A former high school student of mine messaged me last week and announced that he probably might be a senior high teacher this coming school year. He asked for my advice on how to connect with students and how to handle unruly behavior. Since I was about to go somewhere at that time, I said I would get back to him but I forgot about it until today when I was reviewing messages that I recently received from other people. So to make it up to him, here’s a whole article’s worth of advice.
Note that this advice is what works for me, my personality and my character. It may not necessarily work for you or for other teachers. But since you chose to ask me, then I will naturally share what I found most effective in my own experience.
- Be yourself. Do not put on a mask. Do not create a teacher persona for the classroom and another one for the outside world. This comes from my own experience as a student. I found that I was able to connect most to teachers who were not afraid to let down their guard, or who didn’t put on masks in the first place. They did not feel the need to project an air of authority all the time, but were willing to ask students their opinions and genuinely listen to and consider them. Students can smell pretentiousness a mile away and are easily turned off by it.
- Anchor your lessons on reality. If there is one aspect of teaching where you should expend most of your effort on, it is this. The one question that will always be on your students’ minds is “What does this (whatever the lesson is) have to do with my life?” It was in your mind when you were a student, and it was in mine as well. Share your own experiences whether they are insightful, funny or embarrassing (be yourself, remember?). You can talk about how you’re struggling to pay bills, or that particularly interesting conversation with the taxi driver, or misadventures in your love life (teenagers love this one). If it helps to drive home the lesson and bring it closer to how it will matter in their lives, share it. Your students will appreciate you more for it.
- Learn to be funny. Humor is a wonderful way to connect and make your students feel that you are human too — that you enjoy a good laugh as much as they do. “But I’m not a natural joker! It comes out corny when I deliver it,” is the objection of many who come across this advice. Well I have news for you. No one is a natural joker. No one was born a joker. All of us were born crying.
I was not a “born” joker either. My humorous lines are either copied from others or accidental spur-of-the-moment ideas that are difficult to replicate. But I made a conscious effort to learn how to deliver jokes. There were a couple of classes I taught where the last 5 minutes or so of the class would be my joke time. I delivered jokes that I heard from other people, conscious of the timing and the proper delivery of the punchline. Later on, I learned to be more spontaneous with my humor. I learned to inject unexpected one-liners into an otherwise serious lecture. I don’t always get a laugh, and when that happens I shrug it off and just continue as if nothing happened. Never go into a meltdown just because your students didn’t laugh or didn’t get your joke.
- Mingle with your students outside class hours. When I was a teacher, I didn’t stay cooped up in the faculty room. I enjoyed visiting the classrooms during lunch hour. I liked going around the school and mingling with this or that group of kids waiting for their parents or guardians to fetch them. I had no agenda but to just say “hi,” then sit with them and listen to their stories, or tell some of my own if I think I have something interesting to share. I like asking them about slang words developed by their generation and it helps me learn their language and I even use it in my lessons. Young kids always find it funny when an old guy tries to mimic the way they talk. Sometimes, I intentionally misuse the slang and allow them to correct me.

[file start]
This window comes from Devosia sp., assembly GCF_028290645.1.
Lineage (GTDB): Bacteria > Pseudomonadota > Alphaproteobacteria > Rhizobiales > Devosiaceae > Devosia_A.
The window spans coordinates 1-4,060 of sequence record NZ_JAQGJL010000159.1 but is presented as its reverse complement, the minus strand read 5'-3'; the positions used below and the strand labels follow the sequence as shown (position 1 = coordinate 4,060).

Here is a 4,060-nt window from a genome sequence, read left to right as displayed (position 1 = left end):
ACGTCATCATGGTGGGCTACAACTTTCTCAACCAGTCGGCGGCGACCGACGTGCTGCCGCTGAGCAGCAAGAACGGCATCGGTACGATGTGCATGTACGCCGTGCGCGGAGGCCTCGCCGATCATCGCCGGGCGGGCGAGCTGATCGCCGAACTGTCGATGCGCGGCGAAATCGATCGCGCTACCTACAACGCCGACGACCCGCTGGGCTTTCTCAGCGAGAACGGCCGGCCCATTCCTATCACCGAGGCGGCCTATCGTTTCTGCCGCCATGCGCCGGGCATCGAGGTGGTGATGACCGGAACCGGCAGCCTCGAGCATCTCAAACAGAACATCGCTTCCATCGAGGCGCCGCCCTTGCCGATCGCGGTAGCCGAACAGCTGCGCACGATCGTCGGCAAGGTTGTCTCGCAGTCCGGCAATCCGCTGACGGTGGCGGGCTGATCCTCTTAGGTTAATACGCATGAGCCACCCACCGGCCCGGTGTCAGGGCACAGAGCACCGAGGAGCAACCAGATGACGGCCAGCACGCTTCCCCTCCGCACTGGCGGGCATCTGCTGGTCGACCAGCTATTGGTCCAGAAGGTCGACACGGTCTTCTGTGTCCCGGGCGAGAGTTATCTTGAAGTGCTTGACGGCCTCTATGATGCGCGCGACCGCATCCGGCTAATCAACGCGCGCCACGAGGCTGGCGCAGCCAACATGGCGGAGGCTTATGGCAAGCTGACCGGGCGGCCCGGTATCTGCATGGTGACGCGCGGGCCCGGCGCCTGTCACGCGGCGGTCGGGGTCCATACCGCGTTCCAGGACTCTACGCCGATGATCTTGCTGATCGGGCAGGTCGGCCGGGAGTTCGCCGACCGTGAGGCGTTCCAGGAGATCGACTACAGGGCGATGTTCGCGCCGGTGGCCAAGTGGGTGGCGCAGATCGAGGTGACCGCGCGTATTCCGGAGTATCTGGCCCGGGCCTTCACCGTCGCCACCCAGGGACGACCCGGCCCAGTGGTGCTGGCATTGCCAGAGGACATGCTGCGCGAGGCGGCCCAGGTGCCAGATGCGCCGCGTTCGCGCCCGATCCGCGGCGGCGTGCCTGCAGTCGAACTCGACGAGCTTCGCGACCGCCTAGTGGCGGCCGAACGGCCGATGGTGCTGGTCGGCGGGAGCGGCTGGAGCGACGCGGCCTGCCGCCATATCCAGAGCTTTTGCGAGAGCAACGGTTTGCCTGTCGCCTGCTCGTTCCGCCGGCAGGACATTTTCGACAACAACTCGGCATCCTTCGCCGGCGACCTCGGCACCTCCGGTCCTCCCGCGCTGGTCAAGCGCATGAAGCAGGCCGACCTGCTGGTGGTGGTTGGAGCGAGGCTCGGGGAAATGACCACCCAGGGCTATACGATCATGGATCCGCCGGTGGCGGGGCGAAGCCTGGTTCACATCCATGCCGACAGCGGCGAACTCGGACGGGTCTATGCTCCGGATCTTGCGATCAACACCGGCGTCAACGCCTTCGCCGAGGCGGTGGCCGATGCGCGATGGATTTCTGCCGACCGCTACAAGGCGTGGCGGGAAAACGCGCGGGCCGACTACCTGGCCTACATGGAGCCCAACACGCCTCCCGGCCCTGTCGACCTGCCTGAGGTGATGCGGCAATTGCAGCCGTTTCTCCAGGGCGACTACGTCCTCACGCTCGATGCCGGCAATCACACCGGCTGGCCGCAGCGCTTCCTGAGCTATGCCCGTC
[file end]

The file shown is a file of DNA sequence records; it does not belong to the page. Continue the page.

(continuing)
- Be authoritative without being authoritarian. When I was a younger teacher, I had the tendency to be hot-headed. I would lose my cool and walk out on classes. I would shout loudly at them when I became irritated. But over time, I noticed that those methods diminished in effectivity the more they were used. The first time I shouted in class, they were all shocked and fell silent. But the more I shouted, the more they became used to it and it wasn’t so effective anymore.
It was also at that time when I learned from the video “Molder of Dreams” by Guy Doud, that “obnoxious behavior is very often a cry for help.” So I learned to be calmer in my approach. When students started talking at the same time I was, I would immediately stop talking and just look at whoever was talking. Everyone would eventually stare at them as well until they got conscious and stopped talking too. It was a better way that didn’t require me to expend much energy and didn’t make my blood pressure shoot through the roof. For habitual offenders, I talk to them privately outside class and ask if they have deeper problems or issues with me.
In terms of handling students who think they are right (but actually aren’t) — but whom I want to impart the lesson of looking at the question from a different point of view — I don’t use the “I’m a teacher, you’re a student, so shut up and listen” argument. I try to convince him by using reason or by showing evidence or actual experience why his opinion might not be so valid after all — and I give credence to whatever part of his argument is worth praising as well.
I’ve had many students who have become teachers, and some are even teaching my own kids today, but I am always glad to hear of one more who has decided to go into the profession. Teaching is not just about imparting skills and sharing knowledge. It is sharing yourself and your life. It is planting a seed whose fruit you may not see until many years have passed.
Originally published in Sunstar Davao.